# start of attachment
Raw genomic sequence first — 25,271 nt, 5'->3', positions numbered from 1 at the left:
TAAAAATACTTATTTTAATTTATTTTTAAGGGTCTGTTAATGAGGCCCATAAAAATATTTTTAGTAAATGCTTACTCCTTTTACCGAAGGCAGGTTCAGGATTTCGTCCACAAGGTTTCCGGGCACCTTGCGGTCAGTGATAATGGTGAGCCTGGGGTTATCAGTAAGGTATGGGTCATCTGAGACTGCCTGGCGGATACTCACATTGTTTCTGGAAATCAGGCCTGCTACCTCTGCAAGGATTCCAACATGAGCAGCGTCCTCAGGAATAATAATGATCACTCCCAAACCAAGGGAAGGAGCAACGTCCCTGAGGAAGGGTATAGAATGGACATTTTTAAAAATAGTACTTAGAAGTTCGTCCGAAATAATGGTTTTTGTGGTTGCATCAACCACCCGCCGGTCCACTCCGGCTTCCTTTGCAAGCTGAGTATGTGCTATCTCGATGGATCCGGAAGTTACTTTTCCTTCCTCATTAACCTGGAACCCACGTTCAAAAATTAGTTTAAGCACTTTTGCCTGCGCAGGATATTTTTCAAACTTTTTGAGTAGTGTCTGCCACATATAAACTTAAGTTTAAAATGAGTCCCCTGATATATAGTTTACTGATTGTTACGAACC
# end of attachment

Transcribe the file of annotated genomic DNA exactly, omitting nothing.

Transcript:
Raw genomic sequence first — 25,271 nt, 5'->3', positions numbered from 1 at the left:
TAAAAATACTTATTTTAATTTATTTTTAAGGGTCTGTTAATGAGGCCCATAAAAATATTTTTAGTAAATGCTTACTCCTTTTACCGAAGGCAGGTTCAGGATTTCGTCCACAAGGTTTCCGGGCACCTTGCGGTCAGTGATAATGGTGAGCCTGGGGTTATCAGTAAGGTATGGGTCATCTGAGACTGCCTGGCGGATACTCACATTGTTTCTGGAAATCAGGCCTGCTACCTCTGCAAGGATTCCAACATGAGCAGCGTCCTCAGGAATAATAATGATCACTCCCAAACCAAGGGAAGGAGCAACGTCCCTGAGGAAGGGTATAGAATGGACATTTTTAAAAATAGTACTTAGAAGTTCGTCCGAAATAATGGTTTTTGTGGTTGCATCAACCACCCGCCGGTCCACTCCGGCTTCCTTTGCAAGCTGAGTATGTGCTATCTCGATGGATCCGGAAGTTACTTTTCCTTCCTCATTAACCTGGAACCCACGTTCAAAAATTAGTTTAAGCACTTTTGCCTGCGCAGGATATTTTTCAAACTTTTTGAGTAGTGTCTGCCACATATAAACTTAAGTTTAAAATGAGTCCCCTGATATATAGTTTACTGATTGTTACGAACC